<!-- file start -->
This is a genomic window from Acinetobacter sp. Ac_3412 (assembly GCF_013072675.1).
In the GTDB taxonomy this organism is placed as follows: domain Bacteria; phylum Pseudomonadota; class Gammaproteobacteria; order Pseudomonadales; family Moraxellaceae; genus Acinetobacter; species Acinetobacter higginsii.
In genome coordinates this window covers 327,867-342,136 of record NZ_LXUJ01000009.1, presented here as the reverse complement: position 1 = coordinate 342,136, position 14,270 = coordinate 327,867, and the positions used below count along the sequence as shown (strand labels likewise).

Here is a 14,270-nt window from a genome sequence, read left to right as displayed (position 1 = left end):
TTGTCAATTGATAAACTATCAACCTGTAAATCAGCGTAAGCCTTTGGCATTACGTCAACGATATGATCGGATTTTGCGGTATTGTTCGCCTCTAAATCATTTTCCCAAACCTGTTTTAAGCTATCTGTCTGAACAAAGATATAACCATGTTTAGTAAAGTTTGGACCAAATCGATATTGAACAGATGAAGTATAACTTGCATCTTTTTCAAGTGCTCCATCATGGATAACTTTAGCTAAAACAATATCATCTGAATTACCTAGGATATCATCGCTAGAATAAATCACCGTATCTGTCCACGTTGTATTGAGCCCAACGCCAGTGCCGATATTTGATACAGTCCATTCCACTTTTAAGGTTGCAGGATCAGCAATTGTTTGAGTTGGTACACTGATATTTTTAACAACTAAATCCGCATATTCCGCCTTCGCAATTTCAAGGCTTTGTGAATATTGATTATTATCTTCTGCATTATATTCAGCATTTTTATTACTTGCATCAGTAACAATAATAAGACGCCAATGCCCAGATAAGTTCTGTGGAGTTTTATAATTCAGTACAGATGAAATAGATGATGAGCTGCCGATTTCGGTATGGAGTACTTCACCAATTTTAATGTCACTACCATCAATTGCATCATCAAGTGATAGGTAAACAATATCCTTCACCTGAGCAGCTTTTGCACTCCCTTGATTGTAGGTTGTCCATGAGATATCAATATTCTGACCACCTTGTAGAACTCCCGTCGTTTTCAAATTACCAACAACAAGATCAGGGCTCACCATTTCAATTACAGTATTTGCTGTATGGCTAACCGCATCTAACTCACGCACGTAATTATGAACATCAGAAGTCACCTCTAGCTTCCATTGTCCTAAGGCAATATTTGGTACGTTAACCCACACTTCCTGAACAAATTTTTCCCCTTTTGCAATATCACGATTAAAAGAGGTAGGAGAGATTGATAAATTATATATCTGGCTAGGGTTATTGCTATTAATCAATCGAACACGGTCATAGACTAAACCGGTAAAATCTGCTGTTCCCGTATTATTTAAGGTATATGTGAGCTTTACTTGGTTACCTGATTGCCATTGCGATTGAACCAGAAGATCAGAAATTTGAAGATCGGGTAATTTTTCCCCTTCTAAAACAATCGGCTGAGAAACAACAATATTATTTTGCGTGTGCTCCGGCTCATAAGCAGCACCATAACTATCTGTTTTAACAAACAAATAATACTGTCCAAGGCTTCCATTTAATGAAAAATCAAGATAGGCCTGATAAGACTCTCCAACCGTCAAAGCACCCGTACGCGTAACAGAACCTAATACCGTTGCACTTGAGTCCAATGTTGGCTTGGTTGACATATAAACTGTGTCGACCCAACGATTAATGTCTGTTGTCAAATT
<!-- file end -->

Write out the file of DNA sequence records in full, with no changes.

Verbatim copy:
This is a genomic window from Acinetobacter sp. Ac_3412 (assembly GCF_013072675.1).
In the GTDB taxonomy this organism is placed as follows: domain Bacteria; phylum Pseudomonadota; class Gammaproteobacteria; order Pseudomonadales; family Moraxellaceae; genus Acinetobacter; species Acinetobacter higginsii.
In genome coordinates this window covers 327,867-342,136 of record NZ_LXUJ01000009.1, presented here as the reverse complement: position 1 = coordinate 342,136, position 14,270 = coordinate 327,867, and the positions used below count along the sequence as shown (strand labels likewise).

Here is a 14,270-nt window from a genome sequence, read left to right as displayed (position 1 = left end):
TTGTCAATTGATAAACTATCAACCTGTAAATCAGCGTAAGCCTTTGGCATTACGTCAACGATATGATCGGATTTTGCGGTATTGTTCGCCTCTAAATCATTTTCCCAAACCTGTTTTAAGCTATCTGTCTGAACAAAGATATAACCATGTTTAGTAAAGTTTGGACCAAATCGATATTGAACAGATGAAGTATAACTTGCATCTTTTTCAAGTGCTCCATCATGGATAACTTTAGCTAAAACAATATCATCTGAATTACCTAGGATATCATCGCTAGAATAAATCACCGTATCTGTCCACGTTGTATTGAGCCCAACGCCAGTGCCGATATTTGATACAGTCCATTCCACTTTTAAGGTTGCAGGATCAGCAATTGTTTGAGTTGGTACACTGATATTTTTAACAACTAAATCCGCATATTCCGCCTTCGCAATTTCAAGGCTTTGTGAATATTGATTATTATCTTCTGCATTATATTCAGCATTTTTATTACTTGCATCAGTAACAATAATAAGACGCCAATGCCCAGATAAGTTCTGTGGAGTTTTATAATTCAGTACAGATGAAATAGATGATGAGCTGCCGATTTCGGTATGGAGTACTTCACCAATTTTAATGTCACTACCATCAATTGCATCATCAAGTGATAGGTAAACAATATCCTTCACCTGAGCAGCTTTTGCACTCCCTTGATTGTAGGTTGTCCATGAGATATCAATATTCTGACCACCTTGTAGAACTCCCGTCGTTTTCAAATTACCAACAACAAGATCAGGGCTCACCATTTCAATTACAGTATTTGCTGTATGGCTAACCGCATCTAACTCACGCACGTAATTATGAACATCAGAAGTCACCTCTAGCTTCCATTGTCCTAAGGCAATATTTGGTACGTTAACCCACACTTCCTGAACAAATTTTTCCCCTTTTGCAATATCACGATTAAAAGAGGTAGGAGAGATTGATAAATTATATATCTGGCTAGGGTTATTGCTATTAATCAATCGAACACGGTCATAGACTAAACCGGTAAAATCTGCTGTTCCCGTATTATTTAAGGTATATGTGAGCTTTACTTGGTTACCTGATTGCCATTGCGATTGAACCAGAAGATCAGAAATTTGAAGATCGGGTAATTTTTCCCCTTCTAAAACAATCGGCTGAGAAACAACAATATTATTTTGCGTGTGCTCCGGCTCATAAGCAGCACCATAACTATCTGTTTTAACAAACAAATAATACTGTCCAAGGCTTCCATTTAATGAAAAATCAAGATAGGCCTGATAAGACTCTCCAACCGTCAAAGCACCCGTACGCGTAACAGAACCTAATACCGTTGCACTTGAGTCCAATGTTGGCTTGGTTGACATATAAACTGTGTCGACCCAACGATTAATGTCTGTTGTCAAATT